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Bob

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Re: Funnel Bases.
« Reply #8 on: September 29, 2007, 10:38:04 PM »

Swelling of funnel bases would, I suggest, come about because of a number of factors.   Situation of boilers IE two or more athwartships, size/type of boiler,breadth/ height, Scotch or Yarrow, multiple boiler rooms, space available to fit the boilers or combination of boilers, depth of hull in a long skinny vessel, and the need for a easy flow for the combustion gases. Support of long tall funnels, (furnace draught considerations) also needed a solution and a larger base would assist.   
From the skippers point of view, windage would also have to be taken into consideration.
Bob Ferguson.

PS Can't spell athwartships. Had 3 goes and still not sure
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DickyD

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Re: Funnel Bases.
« Reply #9 on: September 29, 2007, 10:40:21 PM »

Didn't miss much there Bob and your spelling is alright  O0
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RickF

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Re: Funnel Bases.
« Reply #10 on: September 30, 2007, 12:23:49 AM »

Bryan,

Going back to the days before even you or I were about - back in the 1850s  - the funnel base might have had several possible uses.The first that springs to mind would be to house the telescopic mechanism "Down funnel, up screw!". A quick look in Bourne's "Treatise on the Steam Engine" (1868) suggests that it could also have housed the superheater or the equivalent of a locomotive's steam collecting dome.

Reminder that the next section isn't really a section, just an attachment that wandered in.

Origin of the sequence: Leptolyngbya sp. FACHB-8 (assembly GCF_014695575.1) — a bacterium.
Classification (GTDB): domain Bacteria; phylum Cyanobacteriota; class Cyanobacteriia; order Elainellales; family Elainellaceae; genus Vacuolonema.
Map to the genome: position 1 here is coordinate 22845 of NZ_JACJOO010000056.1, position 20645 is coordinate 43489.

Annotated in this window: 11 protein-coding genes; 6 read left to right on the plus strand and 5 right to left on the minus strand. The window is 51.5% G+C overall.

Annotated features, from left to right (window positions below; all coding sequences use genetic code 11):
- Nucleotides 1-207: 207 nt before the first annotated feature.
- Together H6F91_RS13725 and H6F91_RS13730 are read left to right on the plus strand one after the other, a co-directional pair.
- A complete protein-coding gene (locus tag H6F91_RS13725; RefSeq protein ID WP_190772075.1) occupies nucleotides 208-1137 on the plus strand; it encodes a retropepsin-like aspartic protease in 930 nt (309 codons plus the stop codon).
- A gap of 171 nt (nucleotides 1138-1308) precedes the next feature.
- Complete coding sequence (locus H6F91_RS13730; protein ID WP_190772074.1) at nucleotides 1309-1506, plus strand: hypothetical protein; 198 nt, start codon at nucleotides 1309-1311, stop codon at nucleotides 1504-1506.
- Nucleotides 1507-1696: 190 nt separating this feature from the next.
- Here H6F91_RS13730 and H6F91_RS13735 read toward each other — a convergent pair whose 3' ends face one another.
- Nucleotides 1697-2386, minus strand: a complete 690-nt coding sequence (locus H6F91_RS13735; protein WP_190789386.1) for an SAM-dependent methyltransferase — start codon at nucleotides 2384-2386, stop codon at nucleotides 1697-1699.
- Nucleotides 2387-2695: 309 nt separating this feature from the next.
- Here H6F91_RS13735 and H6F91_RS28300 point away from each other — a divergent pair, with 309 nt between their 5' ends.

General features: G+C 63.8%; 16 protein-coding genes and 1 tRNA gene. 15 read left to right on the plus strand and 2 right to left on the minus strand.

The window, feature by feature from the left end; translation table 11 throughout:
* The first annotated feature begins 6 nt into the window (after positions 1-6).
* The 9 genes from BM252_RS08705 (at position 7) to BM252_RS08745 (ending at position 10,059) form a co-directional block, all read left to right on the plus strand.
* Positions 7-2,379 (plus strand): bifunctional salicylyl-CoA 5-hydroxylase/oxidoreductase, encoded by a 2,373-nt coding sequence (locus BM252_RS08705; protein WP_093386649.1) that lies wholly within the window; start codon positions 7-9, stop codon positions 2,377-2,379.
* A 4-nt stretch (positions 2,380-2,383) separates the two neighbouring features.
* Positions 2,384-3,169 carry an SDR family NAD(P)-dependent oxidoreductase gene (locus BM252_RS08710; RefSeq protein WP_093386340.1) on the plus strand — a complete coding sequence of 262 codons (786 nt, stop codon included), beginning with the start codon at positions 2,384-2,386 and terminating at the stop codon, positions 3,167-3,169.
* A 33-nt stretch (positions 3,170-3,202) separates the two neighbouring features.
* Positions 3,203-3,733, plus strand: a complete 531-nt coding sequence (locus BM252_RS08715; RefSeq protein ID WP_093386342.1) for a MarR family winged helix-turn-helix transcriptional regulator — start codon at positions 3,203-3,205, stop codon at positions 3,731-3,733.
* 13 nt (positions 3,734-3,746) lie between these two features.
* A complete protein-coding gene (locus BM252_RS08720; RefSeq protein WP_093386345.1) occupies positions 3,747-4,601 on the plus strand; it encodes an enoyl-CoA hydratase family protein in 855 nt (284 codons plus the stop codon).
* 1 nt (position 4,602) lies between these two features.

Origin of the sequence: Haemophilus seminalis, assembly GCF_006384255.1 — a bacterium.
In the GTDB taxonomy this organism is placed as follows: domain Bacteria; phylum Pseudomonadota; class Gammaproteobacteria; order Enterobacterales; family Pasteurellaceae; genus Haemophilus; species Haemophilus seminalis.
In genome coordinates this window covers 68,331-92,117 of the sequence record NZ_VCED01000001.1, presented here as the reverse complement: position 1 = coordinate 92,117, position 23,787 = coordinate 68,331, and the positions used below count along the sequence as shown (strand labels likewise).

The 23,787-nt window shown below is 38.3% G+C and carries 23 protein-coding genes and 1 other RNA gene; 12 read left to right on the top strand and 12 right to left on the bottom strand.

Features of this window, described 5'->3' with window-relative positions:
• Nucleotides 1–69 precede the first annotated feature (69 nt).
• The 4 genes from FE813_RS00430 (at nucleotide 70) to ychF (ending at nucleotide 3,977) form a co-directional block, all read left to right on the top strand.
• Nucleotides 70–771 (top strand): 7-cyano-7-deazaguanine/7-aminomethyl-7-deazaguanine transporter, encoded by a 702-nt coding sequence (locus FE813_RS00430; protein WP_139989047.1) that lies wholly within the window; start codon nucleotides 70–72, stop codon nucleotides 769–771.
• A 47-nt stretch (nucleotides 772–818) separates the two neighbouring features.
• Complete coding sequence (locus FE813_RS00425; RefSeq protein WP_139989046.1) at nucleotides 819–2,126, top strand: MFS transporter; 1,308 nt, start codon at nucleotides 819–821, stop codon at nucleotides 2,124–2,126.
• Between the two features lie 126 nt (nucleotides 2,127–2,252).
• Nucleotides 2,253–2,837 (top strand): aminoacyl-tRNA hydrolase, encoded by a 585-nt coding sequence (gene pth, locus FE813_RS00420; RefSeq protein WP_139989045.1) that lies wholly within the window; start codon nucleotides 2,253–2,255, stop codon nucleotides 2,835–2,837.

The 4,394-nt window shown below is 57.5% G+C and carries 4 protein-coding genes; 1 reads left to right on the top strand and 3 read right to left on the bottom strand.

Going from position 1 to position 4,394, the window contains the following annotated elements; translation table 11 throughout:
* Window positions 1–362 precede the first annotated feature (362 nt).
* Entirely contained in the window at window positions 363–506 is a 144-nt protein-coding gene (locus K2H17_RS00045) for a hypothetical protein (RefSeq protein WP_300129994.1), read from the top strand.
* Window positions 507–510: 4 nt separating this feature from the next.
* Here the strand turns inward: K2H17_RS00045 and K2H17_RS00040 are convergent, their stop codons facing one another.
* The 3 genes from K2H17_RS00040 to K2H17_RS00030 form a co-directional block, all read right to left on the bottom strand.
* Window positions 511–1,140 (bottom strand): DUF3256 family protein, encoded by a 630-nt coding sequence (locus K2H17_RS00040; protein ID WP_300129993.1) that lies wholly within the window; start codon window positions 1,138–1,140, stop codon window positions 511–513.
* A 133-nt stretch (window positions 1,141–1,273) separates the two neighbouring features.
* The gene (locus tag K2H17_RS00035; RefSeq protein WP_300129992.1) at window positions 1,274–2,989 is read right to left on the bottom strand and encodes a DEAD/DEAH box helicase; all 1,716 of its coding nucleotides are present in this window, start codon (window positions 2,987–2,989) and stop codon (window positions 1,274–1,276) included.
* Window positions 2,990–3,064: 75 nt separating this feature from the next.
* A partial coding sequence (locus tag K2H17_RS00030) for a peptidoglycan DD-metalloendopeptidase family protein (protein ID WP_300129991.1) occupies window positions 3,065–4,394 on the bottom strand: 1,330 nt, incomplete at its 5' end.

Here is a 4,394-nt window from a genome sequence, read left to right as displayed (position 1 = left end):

However, Victorian warships seem to have had this casing fitted with a sloping roof and a vent all around the top, so for want of any better information I think it later probably served as an air uptake/vent.

Rick
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Martin [Admin]

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Re: Funnel Bases.
« Reply #11 on: September 30, 2007, 12:37:12 AM »

Topic moderated and brought back on track.
 >:( NO ABUSE OF ANY KIND WILL BE TOLLERATED ON THIS FORUM! >:(


                                                       Lets stick to the acual subject shall we?
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Bunkerbarge

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Re: Funnel Bases.
« Reply #12 on: September 30, 2007, 12:51:14 AM »

You can't beat getting married on a warship to start things off on the right foot!!

Not having first hand experience I am going to have a stab at another suggestion.  In early steamship times the funnels always seemed to be a straight cylinder, which I would suggest was for no other reason than they were easier and therefore cheaper to make that way.  This type of structure on a ship is inherently not too stable and hens most early funnels has substantial shrouds fitted to stop the thing falling over.

What if someone actually decided to put a bit more design into the thing and said "'ang about, why do they have to be a tube, lets make them a more pleasing and structurally sound shape"  Hence the first steps towards this may be nothing more than an enhanced base to support the cylindrical section and offer a bit of support.